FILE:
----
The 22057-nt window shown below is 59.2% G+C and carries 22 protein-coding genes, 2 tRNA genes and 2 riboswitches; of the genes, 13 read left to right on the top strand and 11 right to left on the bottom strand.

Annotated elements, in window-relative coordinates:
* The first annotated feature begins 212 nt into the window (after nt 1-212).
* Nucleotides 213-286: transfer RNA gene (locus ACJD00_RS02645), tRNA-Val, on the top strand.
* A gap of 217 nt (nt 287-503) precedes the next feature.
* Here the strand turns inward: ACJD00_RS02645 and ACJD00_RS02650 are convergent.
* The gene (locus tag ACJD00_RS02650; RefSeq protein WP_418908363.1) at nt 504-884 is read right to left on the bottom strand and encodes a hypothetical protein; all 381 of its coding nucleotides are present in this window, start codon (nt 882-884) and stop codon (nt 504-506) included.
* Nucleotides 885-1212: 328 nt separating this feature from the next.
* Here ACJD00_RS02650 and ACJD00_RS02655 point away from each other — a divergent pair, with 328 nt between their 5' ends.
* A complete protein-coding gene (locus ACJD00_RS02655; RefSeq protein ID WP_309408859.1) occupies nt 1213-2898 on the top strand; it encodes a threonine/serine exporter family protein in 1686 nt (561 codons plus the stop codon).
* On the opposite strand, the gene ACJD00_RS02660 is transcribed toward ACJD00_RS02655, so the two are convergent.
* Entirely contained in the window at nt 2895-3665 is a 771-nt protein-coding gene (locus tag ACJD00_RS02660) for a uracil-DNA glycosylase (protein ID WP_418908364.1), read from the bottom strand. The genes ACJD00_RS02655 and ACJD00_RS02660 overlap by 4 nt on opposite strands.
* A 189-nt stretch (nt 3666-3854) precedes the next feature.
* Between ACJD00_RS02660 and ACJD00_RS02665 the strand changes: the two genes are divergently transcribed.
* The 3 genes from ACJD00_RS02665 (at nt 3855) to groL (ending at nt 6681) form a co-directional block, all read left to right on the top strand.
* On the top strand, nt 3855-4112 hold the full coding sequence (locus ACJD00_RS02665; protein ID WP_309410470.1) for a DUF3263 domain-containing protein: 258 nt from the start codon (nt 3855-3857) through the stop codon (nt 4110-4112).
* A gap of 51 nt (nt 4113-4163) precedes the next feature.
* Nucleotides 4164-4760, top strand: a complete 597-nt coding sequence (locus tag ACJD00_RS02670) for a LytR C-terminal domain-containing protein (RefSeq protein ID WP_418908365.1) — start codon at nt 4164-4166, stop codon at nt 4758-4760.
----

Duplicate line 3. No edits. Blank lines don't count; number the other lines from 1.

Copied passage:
* The first annotated feature begins 212 nt into the window (after nt 1-212).